Two add-on packages that received strong support from community members at Ashland Citizens Budget Committee meetings failed to garner the necessary votes to be included in the city’s final budget. A proposed scholarship fund for Ashland High School graduates to attend Southern Oregon Universtiy and a proposal to conduct a feasibility study to build a solar farm on city property were voted down during the Budget Committee’s final meeting on Thursday night.
Both projects, however, could see new life through other channels. While the committee elected 10-5 not to allocate funds to seed $50,000 dollar scholarship fund, council members Mike Morris and Pam Marsh said they felt the project would be a good candidate for economic development grants.
The solar farm project, proposed on the city’s Imperitrice property abutting Eagle Mill Road, was voted down in a 9-5 vote. The city is slated to conduct a study session on the property on June 15, and several members of the Budget Committee said they felt the appropriate time to address the possibility of a solar farm would be during a comprehensive examination of the parcel.
The committee approved one-time expenditures for the Ashland Police Department to procure new Tasers and cameras for APD, as well as a vehicle for the deputy chief of police. They committee also approved $30,000 to employ two additional APD cadets to bolster police presence in the downtown core.
The Ashland Fire Department received funding to establish a full-time position for the Fire Adaptive Community coordinator, a role that has historically been part-time. The fire department also received funding for new defibrillators, emergency training for AFD staff, and $36,000 to fund community emergency preparedness courses.
The committee amended a one-time expenditure to conduct a facilities master plan for city properties that would also include a feasibility study for a new City Hall, cutting the appropriationg from $200,000 to $100,000. The committee said city staff should prioritize the items that would have been funded under the original, larger amount and determine which could most effectively be accomplished given the reduced funding.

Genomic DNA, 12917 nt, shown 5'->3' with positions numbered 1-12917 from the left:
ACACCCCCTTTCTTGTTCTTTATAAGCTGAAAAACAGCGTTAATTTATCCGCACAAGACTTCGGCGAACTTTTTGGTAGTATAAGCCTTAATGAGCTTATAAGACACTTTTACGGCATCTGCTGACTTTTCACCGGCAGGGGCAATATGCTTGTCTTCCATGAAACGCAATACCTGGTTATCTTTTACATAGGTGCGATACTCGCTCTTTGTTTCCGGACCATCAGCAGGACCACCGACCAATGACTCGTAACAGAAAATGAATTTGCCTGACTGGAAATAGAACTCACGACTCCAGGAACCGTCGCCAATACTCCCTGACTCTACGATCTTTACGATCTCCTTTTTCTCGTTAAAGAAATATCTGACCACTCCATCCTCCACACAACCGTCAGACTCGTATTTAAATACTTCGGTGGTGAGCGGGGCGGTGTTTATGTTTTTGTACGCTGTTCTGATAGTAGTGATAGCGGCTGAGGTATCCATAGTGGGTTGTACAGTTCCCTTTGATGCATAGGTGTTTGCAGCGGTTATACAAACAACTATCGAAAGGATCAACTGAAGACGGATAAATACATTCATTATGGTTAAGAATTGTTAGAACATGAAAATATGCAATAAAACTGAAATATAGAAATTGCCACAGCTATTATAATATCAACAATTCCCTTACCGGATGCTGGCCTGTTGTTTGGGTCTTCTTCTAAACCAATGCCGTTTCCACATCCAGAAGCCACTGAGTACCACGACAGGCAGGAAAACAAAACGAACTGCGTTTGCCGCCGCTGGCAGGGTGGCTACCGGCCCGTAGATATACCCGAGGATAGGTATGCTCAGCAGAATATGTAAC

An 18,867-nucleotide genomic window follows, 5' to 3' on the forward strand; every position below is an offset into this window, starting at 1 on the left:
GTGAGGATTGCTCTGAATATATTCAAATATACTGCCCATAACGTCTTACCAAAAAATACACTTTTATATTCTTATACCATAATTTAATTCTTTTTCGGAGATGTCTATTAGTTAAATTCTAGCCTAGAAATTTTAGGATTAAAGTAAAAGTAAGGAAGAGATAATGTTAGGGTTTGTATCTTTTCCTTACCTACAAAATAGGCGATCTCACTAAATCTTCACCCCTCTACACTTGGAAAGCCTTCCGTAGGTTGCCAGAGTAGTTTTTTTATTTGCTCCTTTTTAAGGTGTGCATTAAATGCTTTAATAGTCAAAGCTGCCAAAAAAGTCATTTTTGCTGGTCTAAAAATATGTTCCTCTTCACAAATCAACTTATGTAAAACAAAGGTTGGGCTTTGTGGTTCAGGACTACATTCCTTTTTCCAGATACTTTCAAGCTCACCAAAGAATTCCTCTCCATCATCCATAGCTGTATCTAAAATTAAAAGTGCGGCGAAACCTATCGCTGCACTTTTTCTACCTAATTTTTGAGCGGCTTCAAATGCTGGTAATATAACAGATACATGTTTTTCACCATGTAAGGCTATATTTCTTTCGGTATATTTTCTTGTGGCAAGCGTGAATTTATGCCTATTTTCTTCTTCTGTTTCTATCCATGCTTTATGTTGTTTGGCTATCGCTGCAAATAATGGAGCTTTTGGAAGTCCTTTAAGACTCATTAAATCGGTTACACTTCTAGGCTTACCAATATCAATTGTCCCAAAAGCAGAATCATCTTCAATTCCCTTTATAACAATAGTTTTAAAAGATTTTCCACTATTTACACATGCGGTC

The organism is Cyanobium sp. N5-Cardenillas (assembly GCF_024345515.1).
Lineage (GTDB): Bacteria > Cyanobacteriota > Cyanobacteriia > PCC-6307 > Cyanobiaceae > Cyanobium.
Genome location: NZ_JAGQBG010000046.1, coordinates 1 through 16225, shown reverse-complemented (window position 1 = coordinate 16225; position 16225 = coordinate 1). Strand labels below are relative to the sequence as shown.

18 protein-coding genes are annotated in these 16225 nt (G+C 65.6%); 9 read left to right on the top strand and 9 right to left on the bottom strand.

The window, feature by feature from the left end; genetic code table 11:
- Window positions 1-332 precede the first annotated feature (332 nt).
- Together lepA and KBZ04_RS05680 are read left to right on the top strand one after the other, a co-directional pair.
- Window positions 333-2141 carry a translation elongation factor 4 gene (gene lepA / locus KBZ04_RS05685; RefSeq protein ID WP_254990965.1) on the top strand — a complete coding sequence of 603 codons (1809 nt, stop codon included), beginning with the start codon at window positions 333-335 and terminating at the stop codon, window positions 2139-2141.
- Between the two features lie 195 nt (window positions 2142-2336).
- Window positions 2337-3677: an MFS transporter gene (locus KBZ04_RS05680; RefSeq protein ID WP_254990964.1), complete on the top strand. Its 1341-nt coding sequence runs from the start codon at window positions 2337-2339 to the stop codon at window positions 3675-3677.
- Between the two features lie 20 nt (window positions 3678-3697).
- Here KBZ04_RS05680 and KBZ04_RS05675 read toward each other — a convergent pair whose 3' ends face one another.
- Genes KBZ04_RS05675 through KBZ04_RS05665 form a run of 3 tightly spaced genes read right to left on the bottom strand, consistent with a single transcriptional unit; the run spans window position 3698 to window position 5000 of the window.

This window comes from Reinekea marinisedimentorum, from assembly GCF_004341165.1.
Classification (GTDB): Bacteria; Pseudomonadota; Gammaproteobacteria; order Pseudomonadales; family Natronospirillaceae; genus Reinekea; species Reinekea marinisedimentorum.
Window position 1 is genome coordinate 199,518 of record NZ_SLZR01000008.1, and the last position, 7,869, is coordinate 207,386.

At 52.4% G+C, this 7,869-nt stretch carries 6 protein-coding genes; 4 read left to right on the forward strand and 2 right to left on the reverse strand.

A one-time expenditure for restoration of Iron Mike, the historic statue atop the fountain on the Plaza, was approved in the amount of $37,500. The statue was badly damaged in October 2014 when someone climbed the statue, breaking off part of a limb and the statue's rifle.
The Budget Committee is wrapping up four weeks of public meetings on the proposed two-year budget for fiscal years 2015-2017. Now that the $237 million budget has passed out of the Budget Committee, it goes to the City Council for approval. Ashland uses a biennial budget process, allocating funds every two years. This is the second budget cycle under this model and City expenditures have grown about $35 million dollars in that time.
The City Council will vote on approval of the budget in June ahead of the start of the fiscal year on July 1. The council's regular meetings are set for June 2 and June 16.
Alec Dickinson is an Ashland freelance writer.